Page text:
La Mer Lip Balm & St. Ives Apricot Scrub

St. Ives Apricot Scrub and La Mer Lip Balm
St. Ives Apricot Scrub and La Mer Lip Balm

A lot of the time, the point of beauty products is to improve or enhance your natural assets: mascara makes the eyelashes you have look thicker and longer and darker; blush simulates the color of your cheeks when flushed (lipsticks, in natural shades, do the same); highlighters mimic a recent stint in the sun. A growing number of us now want to appear as if we’re not wearing anything at all— call it the French Girl Effect—and there’s a whole segment of the beauty industry catering to the “I just woke up this way” aesthetic, offering products whose results are nearly undetectable. But then the question becomes: How much should you pay for something you’re not supposed to notice? And does it make a difference if you pay up? Our answer: It depends.

It’s hard to find a department store or drugstore that does not offer at least twenty different clear lip salves. ChapStick, Carmex, and Blistex are everywhere, though the first doesn’t offer much more than immediate relief (maybe SPF) and the latter two strike some as medicinal (that tingling sensation), and bring to mind ski trips and harsh weather. Vaseline works, but it’s goopy and sort of… creepy to carry around in your purse. Yes, Duane Reade certainly has its charms, but considering how much we use our mouths (speaking, smiling, kissing, making faces at bad jokes), there’s a pretty strong case for slicking on the best you can get.

At $50 a tub, La Mer’s The Lip Balm is expensive for the category, but not for La Mer (!). In fact, and we’ve done our research, it’s hands-down the cheapest item at the La Mer beauty counter. It’s velvety on the mouth, simultaneously minty and vaguely sweet, and tastes like you just brushed your teeth and ate something delicious—there’s something vanilla to it, but not of the Lip Smacker Betty Crocker frosting variety. On your lips, the balm itself isn’t particularly noticeable, since it gets absorbed in a heartbeat, but it makes your mouth feel softer and smoother and just-the-right-amount-of-moisturized. Dab it on—or “pat on lightly,” as the directions advise—and it feels, in a word, expensive. Which is nice, because it is, and because a lot of things are expensive and don’t feel like it. It also looks pretty, pulled from your pocket or purse. It’s a luxury, implying that you have nice stuff, even if that’s not quite universally the case, which, at a certain age (and maybe always?), is kind of why we buy luxury products in the first place.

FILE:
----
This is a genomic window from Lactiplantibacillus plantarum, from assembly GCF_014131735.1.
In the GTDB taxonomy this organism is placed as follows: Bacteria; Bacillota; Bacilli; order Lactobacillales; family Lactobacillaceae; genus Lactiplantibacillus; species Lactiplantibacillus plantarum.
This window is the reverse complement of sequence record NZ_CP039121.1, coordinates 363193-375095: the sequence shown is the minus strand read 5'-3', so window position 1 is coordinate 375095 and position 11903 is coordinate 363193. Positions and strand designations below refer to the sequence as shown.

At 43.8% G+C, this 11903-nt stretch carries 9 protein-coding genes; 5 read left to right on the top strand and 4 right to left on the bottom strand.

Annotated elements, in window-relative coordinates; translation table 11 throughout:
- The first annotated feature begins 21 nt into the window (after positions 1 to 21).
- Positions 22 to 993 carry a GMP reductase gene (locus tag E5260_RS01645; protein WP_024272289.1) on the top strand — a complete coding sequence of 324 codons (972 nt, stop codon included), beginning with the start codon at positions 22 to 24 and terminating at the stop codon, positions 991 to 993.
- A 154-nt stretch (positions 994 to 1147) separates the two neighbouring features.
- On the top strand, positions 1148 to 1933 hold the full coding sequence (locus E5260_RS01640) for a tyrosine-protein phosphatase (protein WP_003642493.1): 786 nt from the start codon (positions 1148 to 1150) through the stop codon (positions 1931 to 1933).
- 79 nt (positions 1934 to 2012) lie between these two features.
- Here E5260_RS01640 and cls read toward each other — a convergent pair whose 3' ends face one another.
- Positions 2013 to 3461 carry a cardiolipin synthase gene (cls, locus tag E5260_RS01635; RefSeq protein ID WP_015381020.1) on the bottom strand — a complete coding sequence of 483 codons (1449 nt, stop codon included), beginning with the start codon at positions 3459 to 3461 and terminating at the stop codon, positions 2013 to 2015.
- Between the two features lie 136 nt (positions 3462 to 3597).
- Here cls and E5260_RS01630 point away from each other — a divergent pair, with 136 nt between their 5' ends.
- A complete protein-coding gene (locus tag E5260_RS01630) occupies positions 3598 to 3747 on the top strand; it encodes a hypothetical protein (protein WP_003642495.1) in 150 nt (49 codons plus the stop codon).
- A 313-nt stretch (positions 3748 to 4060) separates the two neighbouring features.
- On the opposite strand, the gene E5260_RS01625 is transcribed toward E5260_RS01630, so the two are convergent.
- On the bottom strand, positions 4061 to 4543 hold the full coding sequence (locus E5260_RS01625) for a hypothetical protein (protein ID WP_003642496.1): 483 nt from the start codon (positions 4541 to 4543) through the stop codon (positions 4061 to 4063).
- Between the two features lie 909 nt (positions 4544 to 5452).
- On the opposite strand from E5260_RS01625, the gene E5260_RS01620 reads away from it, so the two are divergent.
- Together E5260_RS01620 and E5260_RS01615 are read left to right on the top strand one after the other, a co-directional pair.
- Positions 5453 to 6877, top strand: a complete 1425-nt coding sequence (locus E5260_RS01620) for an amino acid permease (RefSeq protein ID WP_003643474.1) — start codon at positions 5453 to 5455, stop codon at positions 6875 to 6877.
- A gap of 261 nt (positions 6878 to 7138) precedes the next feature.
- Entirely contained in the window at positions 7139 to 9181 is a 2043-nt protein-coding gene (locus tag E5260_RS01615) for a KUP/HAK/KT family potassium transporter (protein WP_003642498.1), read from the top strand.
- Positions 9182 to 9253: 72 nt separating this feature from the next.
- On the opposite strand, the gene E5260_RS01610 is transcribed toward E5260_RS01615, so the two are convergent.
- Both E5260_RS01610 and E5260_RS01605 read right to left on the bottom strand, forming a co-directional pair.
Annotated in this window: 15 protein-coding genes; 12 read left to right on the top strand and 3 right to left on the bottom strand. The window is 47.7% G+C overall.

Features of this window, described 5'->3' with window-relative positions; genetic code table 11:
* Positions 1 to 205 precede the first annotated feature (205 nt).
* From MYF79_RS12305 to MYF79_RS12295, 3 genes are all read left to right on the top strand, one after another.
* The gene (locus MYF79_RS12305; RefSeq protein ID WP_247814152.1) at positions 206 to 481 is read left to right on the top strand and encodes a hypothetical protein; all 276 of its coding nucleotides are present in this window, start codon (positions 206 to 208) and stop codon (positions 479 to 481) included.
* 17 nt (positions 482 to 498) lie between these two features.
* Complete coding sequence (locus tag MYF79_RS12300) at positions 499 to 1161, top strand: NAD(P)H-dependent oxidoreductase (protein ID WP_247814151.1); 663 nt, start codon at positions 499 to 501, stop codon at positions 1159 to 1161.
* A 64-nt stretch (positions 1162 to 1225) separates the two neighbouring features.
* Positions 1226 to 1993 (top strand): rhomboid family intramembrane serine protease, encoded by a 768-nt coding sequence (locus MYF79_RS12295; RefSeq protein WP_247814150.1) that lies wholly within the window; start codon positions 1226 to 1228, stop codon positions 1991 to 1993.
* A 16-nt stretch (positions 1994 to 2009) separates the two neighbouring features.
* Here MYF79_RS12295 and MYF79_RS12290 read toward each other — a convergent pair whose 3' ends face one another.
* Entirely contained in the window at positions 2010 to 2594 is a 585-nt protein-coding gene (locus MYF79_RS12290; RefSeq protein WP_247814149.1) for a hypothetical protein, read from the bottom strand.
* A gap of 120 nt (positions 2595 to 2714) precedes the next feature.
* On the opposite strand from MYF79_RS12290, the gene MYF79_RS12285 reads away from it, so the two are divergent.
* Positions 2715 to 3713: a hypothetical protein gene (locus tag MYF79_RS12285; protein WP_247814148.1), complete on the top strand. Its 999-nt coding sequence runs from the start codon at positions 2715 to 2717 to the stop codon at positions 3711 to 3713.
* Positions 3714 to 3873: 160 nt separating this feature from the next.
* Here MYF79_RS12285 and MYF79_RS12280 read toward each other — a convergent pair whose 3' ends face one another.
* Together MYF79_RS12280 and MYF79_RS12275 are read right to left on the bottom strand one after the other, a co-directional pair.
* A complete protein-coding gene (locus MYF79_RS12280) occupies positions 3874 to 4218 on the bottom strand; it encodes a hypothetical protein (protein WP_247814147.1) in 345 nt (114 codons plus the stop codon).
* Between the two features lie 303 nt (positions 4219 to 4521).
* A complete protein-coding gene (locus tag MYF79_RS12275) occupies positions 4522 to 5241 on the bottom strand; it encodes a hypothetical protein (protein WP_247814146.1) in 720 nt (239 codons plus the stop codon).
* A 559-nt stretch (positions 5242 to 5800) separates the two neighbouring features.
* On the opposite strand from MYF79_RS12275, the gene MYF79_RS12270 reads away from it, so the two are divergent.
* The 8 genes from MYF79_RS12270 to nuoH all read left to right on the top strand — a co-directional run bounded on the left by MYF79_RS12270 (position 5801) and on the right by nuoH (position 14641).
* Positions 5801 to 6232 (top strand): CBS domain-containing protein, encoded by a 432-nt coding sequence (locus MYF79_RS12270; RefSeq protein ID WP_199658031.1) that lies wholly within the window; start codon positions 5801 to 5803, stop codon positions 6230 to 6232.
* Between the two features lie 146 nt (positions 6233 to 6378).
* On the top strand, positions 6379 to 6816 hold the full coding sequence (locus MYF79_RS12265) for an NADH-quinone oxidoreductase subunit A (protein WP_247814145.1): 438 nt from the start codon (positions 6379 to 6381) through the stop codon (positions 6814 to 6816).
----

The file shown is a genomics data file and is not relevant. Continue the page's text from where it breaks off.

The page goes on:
In another aisle altogether, there are exfoliating body scrubs. Exfoliants do what they sound like, applied in the shower to slough off dead skin and reveal the good stuff underneath. Virtues aside, though, it’s difficult to argue in favor of spending big money on body scrubs: they’re lathered on and rinsed off immediately. Plus, other products (lotions, oils, whatever your moisturizing fancy) will be applied after, so you aren’t looking for a lingering scent. A handful of sand would essentially perform the same job, if you were interested in keeping buckets of sand in your bathroom (and if you are, who are we to stop you—other than to warn you about the havoc it will wreak on your pipes, and: gross).

St. Ives offers one of the most popular—and now sulfate-free—versions, the Invigorating Apricot Scrub, which incorporates apricots (St. Ives’ website attests that the fruit is rich in skin-cleansing antioxidants, and contains an oil “known to hydrate and nourish”) and walnut-shell powder. The scent doesn’t linger, dead skin gets the boot, and while it’s not harsh-feeling upon application, it's rough enough that you feel like you’re getting the job done, for well under $5 (or less, depending on where you look). Sure, the tube is not particularly attractive, but it lives in the shower—you can hide it behind your fancier products if that sort of thing bothers you. For all anybody else knows, you’ve got the whole La Mer line stashed in there.


Illustration by Karleigh Sherman.